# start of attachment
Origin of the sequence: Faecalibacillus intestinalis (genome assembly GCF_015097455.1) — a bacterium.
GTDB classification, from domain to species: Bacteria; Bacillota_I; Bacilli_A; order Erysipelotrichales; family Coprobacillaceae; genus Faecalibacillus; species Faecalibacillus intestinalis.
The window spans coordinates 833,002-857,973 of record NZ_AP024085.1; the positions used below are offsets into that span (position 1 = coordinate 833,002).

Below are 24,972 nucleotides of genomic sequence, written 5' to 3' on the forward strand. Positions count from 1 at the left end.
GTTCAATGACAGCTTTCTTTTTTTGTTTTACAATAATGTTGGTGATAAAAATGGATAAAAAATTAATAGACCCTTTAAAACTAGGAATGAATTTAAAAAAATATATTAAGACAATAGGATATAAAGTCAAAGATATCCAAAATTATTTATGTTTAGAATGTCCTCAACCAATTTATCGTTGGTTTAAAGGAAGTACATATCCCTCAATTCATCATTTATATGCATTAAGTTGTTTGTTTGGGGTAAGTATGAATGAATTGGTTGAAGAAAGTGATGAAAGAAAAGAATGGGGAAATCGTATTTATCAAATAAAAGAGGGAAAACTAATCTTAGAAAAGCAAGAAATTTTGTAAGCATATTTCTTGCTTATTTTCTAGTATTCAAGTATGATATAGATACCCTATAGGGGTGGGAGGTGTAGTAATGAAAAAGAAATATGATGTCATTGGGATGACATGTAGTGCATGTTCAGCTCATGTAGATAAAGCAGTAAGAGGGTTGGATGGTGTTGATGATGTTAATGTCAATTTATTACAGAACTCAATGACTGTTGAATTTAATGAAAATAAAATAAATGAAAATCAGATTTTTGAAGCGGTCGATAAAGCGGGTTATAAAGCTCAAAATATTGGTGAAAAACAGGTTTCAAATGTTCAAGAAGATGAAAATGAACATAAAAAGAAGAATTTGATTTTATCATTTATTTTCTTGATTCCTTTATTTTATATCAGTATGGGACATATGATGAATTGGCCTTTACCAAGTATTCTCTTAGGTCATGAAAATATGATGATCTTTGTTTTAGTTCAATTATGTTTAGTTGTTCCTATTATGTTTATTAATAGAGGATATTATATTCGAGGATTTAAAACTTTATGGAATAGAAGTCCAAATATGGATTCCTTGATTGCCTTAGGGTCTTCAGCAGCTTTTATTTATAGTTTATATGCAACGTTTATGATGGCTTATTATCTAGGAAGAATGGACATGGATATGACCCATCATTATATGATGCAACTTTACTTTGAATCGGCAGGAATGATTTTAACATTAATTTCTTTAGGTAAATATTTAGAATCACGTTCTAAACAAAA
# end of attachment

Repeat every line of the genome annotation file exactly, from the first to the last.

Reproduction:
Origin of the sequence: Faecalibacillus intestinalis (genome assembly GCF_015097455.1) — a bacterium.
GTDB classification, from domain to species: Bacteria; Bacillota_I; Bacilli_A; order Erysipelotrichales; family Coprobacillaceae; genus Faecalibacillus; species Faecalibacillus intestinalis.
The window spans coordinates 833,002-857,973 of record NZ_AP024085.1; the positions used below are offsets into that span (position 1 = coordinate 833,002).

Below are 24,972 nucleotides of genomic sequence, written 5' to 3' on the forward strand. Positions count from 1 at the left end.
GTTCAATGACAGCTTTCTTTTTTTGTTTTACAATAATGTTGGTGATAAAAATGGATAAAAAATTAATAGACCCTTTAAAACTAGGAATGAATTTAAAAAAATATATTAAGACAATAGGATATAAAGTCAAAGATATCCAAAATTATTTATGTTTAGAATGTCCTCAACCAATTTATCGTTGGTTTAAAGGAAGTACATATCCCTCAATTCATCATTTATATGCATTAAGTTGTTTGTTTGGGGTAAGTATGAATGAATTGGTTGAAGAAAGTGATGAAAGAAAAGAATGGGGAAATCGTATTTATCAAATAAAAGAGGGAAAACTAATCTTAGAAAAGCAAGAAATTTTGTAAGCATATTTCTTGCTTATTTTCTAGTATTCAAGTATGATATAGATACCCTATAGGGGTGGGAGGTGTAGTAATGAAAAAGAAATATGATGTCATTGGGATGACATGTAGTGCATGTTCAGCTCATGTAGATAAAGCAGTAAGAGGGTTGGATGGTGTTGATGATGTTAATGTCAATTTATTACAGAACTCAATGACTGTTGAATTTAATGAAAATAAAATAAATGAAAATCAGATTTTTGAAGCGGTCGATAAAGCGGGTTATAAAGCTCAAAATATTGGTGAAAAACAGGTTTCAAATGTTCAAGAAGATGAAAATGAACATAAAAAGAAGAATTTGATTTTATCATTTATTTTCTTGATTCCTTTATTTTATATCAGTATGGGACATATGATGAATTGGCCTTTACCAAGTATTCTCTTAGGTCATGAAAATATGATGATCTTTGTTTTAGTTCAATTATGTTTAGTTGTTCCTATTATGTTTATTAATAGAGGATATTATATTCGAGGATTTAAAACTTTATGGAATAGAAGTCCAAATATGGATTCCTTGATTGCCTTAGGGTCTTCAGCAGCTTTTATTTATAGTTTATATGCAACGTTTATGATGGCTTATTATCTAGGAAGAATGGACATGGATATGACCCATCATTATATGATGCAACTTTACTTTGAATCGGCAGGAATGATTTTAACATTAATTTCTTTAGGTAAATATTTAGAATCACGTTCTAAACAAAA